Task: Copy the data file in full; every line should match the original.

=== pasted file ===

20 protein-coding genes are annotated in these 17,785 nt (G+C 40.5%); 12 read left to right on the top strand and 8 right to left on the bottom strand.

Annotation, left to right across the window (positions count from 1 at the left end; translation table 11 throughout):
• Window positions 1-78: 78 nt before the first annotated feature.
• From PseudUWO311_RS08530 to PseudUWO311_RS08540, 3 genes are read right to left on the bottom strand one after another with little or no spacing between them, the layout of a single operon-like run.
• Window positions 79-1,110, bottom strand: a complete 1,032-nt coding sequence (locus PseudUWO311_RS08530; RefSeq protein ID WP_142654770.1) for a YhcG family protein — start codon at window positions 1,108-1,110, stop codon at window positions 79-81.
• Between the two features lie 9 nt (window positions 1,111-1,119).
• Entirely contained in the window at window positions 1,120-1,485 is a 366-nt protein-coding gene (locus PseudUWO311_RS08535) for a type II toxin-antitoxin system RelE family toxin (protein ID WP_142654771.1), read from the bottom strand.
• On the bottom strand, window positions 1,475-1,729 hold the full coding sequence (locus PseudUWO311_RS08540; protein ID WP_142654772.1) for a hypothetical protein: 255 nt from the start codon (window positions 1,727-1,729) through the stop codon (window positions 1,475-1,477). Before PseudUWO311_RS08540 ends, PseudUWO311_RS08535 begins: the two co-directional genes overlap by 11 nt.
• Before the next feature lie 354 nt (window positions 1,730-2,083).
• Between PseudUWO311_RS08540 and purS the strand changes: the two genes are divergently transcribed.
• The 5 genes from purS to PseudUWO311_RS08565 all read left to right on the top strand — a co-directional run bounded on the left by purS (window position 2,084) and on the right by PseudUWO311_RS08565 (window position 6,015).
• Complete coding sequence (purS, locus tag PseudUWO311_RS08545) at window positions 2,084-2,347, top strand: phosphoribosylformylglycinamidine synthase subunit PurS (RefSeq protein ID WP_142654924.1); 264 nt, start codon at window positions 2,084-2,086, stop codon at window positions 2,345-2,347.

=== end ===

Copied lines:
20 protein-coding genes are annotated in these 17,785 nt (G+C 40.5%); 12 read left to right on the top strand and 8 right to left on the bottom strand.

Annotation, left to right across the window (positions count from 1 at the left end; translation table 11 throughout):
• Window positions 1-78: 78 nt before the first annotated feature.
• From PseudUWO311_RS08530 to PseudUWO311_RS08540, 3 genes are read right to left on the bottom strand one after another with little or no spacing between them, the layout of a single operon-like run.
• Window positions 79-1,110, bottom strand: a complete 1,032-nt coding sequence (locus PseudUWO311_RS08530; RefSeq protein ID WP_142654770.1) for a YhcG family protein — start codon at window positions 1,108-1,110, stop codon at window positions 79-81.
• Between the two features lie 9 nt (window positions 1,111-1,119).
• Entirely contained in the window at window positions 1,120-1,485 is a 366-nt protein-coding gene (locus PseudUWO311_RS08535) for a type II toxin-antitoxin system RelE family toxin (protein ID WP_142654771.1), read from the bottom strand.
• On the bottom strand, window positions 1,475-1,729 hold the full coding sequence (locus PseudUWO311_RS08540; protein ID WP_142654772.1) for a hypothetical protein: 255 nt from the start codon (window positions 1,727-1,729) through the stop codon (window positions 1,475-1,477). Before PseudUWO311_RS08540 ends, PseudUWO311_RS08535 begins: the two co-directional genes overlap by 11 nt.
• Before the next feature lie 354 nt (window positions 1,730-2,083).
• Between PseudUWO311_RS08540 and purS the strand changes: the two genes are divergently transcribed.
• The 5 genes from purS to PseudUWO311_RS08565 all read left to right on the top strand — a co-directional run bounded on the left by purS (window position 2,084) and on the right by PseudUWO311_RS08565 (window position 6,015).
• Complete coding sequence (purS, locus tag PseudUWO311_RS08545) at window positions 2,084-2,347, top strand: phosphoribosylformylglycinamidine synthase subunit PurS (RefSeq protein ID WP_142654924.1); 264 nt, start codon at window positions 2,084-2,086, stop codon at window positions 2,345-2,347.